POLICE Magazine

JUL 2018

Magazine for police and law enforcement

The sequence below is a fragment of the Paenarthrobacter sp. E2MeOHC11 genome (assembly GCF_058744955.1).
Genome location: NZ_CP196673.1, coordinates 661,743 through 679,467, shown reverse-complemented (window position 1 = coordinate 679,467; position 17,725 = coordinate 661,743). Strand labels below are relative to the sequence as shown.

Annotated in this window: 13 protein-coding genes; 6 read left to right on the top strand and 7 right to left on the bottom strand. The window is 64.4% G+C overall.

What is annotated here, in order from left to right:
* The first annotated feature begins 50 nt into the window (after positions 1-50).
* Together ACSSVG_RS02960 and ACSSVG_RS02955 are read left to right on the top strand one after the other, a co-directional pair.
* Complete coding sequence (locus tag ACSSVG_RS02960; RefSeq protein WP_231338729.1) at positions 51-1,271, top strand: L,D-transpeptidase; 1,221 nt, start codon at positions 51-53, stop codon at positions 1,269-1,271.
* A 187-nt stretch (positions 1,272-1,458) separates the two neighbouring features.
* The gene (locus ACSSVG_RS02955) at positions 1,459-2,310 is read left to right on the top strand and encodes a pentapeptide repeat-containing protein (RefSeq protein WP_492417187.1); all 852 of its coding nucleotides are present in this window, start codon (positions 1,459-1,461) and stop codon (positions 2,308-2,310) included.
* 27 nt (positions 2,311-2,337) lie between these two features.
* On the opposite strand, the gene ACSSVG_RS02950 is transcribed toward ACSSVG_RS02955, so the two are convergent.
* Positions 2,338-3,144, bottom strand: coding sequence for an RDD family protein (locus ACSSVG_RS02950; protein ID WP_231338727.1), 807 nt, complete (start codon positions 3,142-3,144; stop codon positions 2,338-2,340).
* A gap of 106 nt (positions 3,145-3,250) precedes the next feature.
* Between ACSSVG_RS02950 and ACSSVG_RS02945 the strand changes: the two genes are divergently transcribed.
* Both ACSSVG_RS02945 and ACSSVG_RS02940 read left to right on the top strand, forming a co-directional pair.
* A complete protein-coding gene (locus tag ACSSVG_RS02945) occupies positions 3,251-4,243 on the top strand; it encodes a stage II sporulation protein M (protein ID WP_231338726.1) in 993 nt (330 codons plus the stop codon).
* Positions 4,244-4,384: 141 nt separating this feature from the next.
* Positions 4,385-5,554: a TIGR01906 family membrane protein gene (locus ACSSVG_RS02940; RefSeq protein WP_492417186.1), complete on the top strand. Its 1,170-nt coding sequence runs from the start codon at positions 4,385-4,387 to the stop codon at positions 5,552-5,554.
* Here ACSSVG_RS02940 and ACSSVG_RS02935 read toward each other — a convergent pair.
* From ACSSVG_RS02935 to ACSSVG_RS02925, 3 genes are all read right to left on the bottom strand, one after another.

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eas without affecting overall interoperability so that you can make your grant fit the funding sources capability to fund you. STEP #3: FORM A COMMITTEE Form a committee to research, plan and develop a grant appli- cation for this project. Grants now-a-days are complicated and highly competitive in nature. Any grant presented to a potential funding source will be up against hundreds of departments seek- ing similar funding. You must be able to present an "A-Game ap- plication" in order to even score in the fundable range of many grant funding sources now. Committees will allow you to break up the overall task into smaller tasks handled by people with a pro- pensity for providing that type of expertise to the committee. You need number crunchers, statistical data people, budget people, computer researchers and creative thinkers to assist with develop- ing and presenting this grant application. STEP #4: DOCUMENT YOUR RESPONSIBILITIES Know and be able to document what it is that you are responsible for. What is your permanent resident population? Do you have mutual aid agreements with surrounding jurisdictions which add population to you? What size are your primary response areas and your mutual aid response areas? What critical in- frastructure do you protect in your area of responsibility? What are the financial demographics of your area? What does your budget from the last several years look like? What other financial challenges are your city or jurisdiction facing and trying to deal with which prevents them from funding this project for you? How many and what type calls did you answer last year? Some good places to look for the answers to some of these ques- tions include: • American Fact Finder: https://factfinder.census.gov/faces/nav/ jsf/pages/community_facts.xhtml • City Data: http://www.city-data.com/ • Google Earth: https://www.google.com/earth/desktop/ STEP #5: FIND A FUNDING SOURCE Now that you know how much you need, how many of each you need, and what problem it is you are trying to resolve, it's time to look for a funding source. Since most law enforcement grants are handled at the state level the first place to begin checking is the State Administering Agency. is is the actual office usually found at your state capitol, and a vast majority of the federal grant programs available are handled directly through their offices. You can locate the state administering agency for your state at Office of Justice Programs web page https://ojp.gov/saa/. is is a great place to start asking questions about what programs may be available for you to use for your interoperable emergency communications equipment project. Other websites that provide information about where to find funding opportunities include: • Tribal Security Grant Program: https://www.fema.gov/trib- al-homeland-security-grant-program • State Homeland Security Grant Program: https://www.fema. S P E C I A L R E P O R T • M I S S I O N C R I T I C A L C O M M U N I C AT I O N S 15 gov/homeland-security-grant-program • COPS Grants: https://cops.usdoj.gov/grants • Edward Byrne Bureau of Justice Assistance Grant (JAG): https:// www.bja.gov/jag/ • Community Development Grant Program: https://www.hud. gov/program_offices/comm_planning/communitydevelopment/ programs • Rural Facilities Grant Program: https://www.rd.usda.gov/pro- grams-services/community-facilities-direct-loan-grant-program ere are a number of different grant funding sources to apply to. Once you have read the RFP/NOFO for these programs you will find the specifics of what must be presented in the grant applica- tion when it is submitted. Read, read, and read again. e devil is in the details and the number one reason for grants failing is fail- ure to follow instructions. If you are cautious and use a systematic approach as outlined above you can be successful. Remember, a grant application must present a comprehensive project that lays out what the problem is, why the problem exists, the proposed solution to that problem, and the reasons that the applying agency cannot afford to fund the project themselves. ese grants in particular take a lot of time to put together suc- cessfully and you cannot expect to accomplish everything that was related above just a week before the deadline. For example, if your grant project involves multiple agencies in a regional type approach you will need to have MOUs (Memorandums of Un- derstanding) included for each agency participating. ose doc- uments themselves can take the better part of three months just to make it through the governing bodies for signature and approval, so start the planning and researching for this grant at least 8-12 months in advance of the application deadline in order to give yourself time to be sure that what is being presented is in fact a comprehensive approach. Each funding source uses your application to gauge your agen- cy's professionalism and ability to handle a large monetary grant. Be sure to put your best foot forward here. n Kurt T. Bradley is a public safety grants consultant with First Re- sponder Grants, LLC.

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